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  • Writer's pictureLushmuddled

Getting Nerdy with Glasses

Updated: Jan 17, 2021

Champagne (*cough* sparkling wine *cough*) is easily the most recognised type of wine in the world. It is probably the most widely drunk and has been the drink of choice for celebrations of all kinds. On the off chance you're having a glass of the fizz tonight, it is likely that you're drinking it out of a flute - a thin and tall bit of glassware designed specifically for bubbles, though there are other options. No, I am not talking about the coffee mugs or plastic cups from your student days. Back in the 1930s and up to the 1980s, champagne bowls were the stemware of choice and today many high end restaurants now serve champagne in tulip glasses, or a thinner white wine glass. One day, I cannot remember why, I decided to put these to the test. Clearly this was a situation of 'too much time on my hands.'

Firstly, and I cannot stress this enough, what I have done is not a definitive you must to it this way guide. Drink out of whatever makes you happy. If you like using flutes, please keep on doing that. If you prefer your sparkling from a water pistol, please invite me over because I want in on that action. I am not here to tell you otherwise.


A white wine glass, a champagne flute and a coupe were all tested to see which one would work best!
The glassware and, of course, the bubbles!

Champagne flutes have been the most enduring glassware for bubbles, and are so common they need no description. They date to the 1700s when the use of glassware finally became more common than ceramic or metal. The major benefits are that it is held by a long stem, keeping your warm hands away from the wine, and that it is thin. Because of something to do with volume to surface area, this keeps the bead (the bubbles) and mousse (the foam) consistent. A wider surface area makes the sparkling seem less, well, sparkly.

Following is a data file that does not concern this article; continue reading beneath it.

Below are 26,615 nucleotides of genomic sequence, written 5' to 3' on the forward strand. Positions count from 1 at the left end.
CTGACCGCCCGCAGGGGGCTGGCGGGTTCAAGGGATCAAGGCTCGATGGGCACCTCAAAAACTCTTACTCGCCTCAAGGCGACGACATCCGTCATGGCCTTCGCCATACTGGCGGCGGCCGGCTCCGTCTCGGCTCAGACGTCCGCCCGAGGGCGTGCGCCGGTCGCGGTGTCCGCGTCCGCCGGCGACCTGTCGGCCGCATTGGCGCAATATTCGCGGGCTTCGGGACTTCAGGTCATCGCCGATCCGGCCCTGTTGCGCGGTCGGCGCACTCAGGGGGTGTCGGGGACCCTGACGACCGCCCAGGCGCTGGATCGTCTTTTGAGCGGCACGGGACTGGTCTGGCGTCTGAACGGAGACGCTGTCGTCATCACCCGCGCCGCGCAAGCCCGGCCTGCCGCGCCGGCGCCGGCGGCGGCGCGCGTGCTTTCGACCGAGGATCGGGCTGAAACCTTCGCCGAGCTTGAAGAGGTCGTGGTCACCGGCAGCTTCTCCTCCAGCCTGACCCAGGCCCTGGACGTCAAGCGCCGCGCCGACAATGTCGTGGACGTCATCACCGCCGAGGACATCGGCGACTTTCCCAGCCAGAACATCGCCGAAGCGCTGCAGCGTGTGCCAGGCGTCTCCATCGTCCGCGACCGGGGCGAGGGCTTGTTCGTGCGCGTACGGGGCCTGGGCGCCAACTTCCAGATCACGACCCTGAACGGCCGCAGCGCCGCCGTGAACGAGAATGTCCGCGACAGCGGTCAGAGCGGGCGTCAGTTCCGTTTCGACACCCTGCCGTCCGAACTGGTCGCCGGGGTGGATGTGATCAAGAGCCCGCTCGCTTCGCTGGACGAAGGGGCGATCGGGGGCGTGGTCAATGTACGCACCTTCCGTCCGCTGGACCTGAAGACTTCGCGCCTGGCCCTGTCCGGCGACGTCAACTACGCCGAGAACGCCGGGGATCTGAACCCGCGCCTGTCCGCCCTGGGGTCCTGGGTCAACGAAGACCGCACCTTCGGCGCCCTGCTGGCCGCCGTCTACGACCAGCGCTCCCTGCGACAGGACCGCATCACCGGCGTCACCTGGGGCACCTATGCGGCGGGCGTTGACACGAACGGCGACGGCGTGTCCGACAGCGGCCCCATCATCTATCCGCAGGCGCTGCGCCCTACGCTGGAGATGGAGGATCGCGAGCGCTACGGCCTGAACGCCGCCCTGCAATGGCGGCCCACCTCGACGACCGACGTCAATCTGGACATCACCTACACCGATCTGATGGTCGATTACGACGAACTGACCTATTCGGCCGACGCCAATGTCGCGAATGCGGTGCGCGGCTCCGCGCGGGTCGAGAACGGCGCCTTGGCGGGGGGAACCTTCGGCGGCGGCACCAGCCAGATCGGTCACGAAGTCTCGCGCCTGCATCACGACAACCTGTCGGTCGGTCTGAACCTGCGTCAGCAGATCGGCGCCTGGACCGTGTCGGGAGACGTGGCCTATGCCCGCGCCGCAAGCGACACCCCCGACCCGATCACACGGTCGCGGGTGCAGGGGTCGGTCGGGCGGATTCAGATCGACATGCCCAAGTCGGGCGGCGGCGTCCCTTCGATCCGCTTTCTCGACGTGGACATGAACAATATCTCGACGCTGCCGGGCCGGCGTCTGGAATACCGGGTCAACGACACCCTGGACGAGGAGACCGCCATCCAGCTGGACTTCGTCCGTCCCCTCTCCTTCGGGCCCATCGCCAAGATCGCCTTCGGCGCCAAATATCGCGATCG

This is the main critique of the bowl, also called coupe, if you're feeling fancy. The story goes that its shape was inspired by the breast of Madam de Pompadour, though I've also heard them called Cleopatra's Nipples too. It's a safe bet that the design has very little to do with women's bosoms, and definitely not Cleopatra's as the design dates to 1600s. The bowl obviously has a wider surface area, so the mousse disappears at a faster rate and the aroma isn't captured. It is also generally held by the bowl and this warms the wine up. The benefit of them is probably just how damned fancy they look.

The tulip glass is, I think, the most visually appealing. It is more widely flared and the rim of the glass tapers in, meaning it captures and directs aroma. Like a flute, it has a long stem which keeps your hot hands away from the cold wine. Professionally, this seems to be the way to go. I have seen tulips gain prominence in wine bars and restaurants for several years.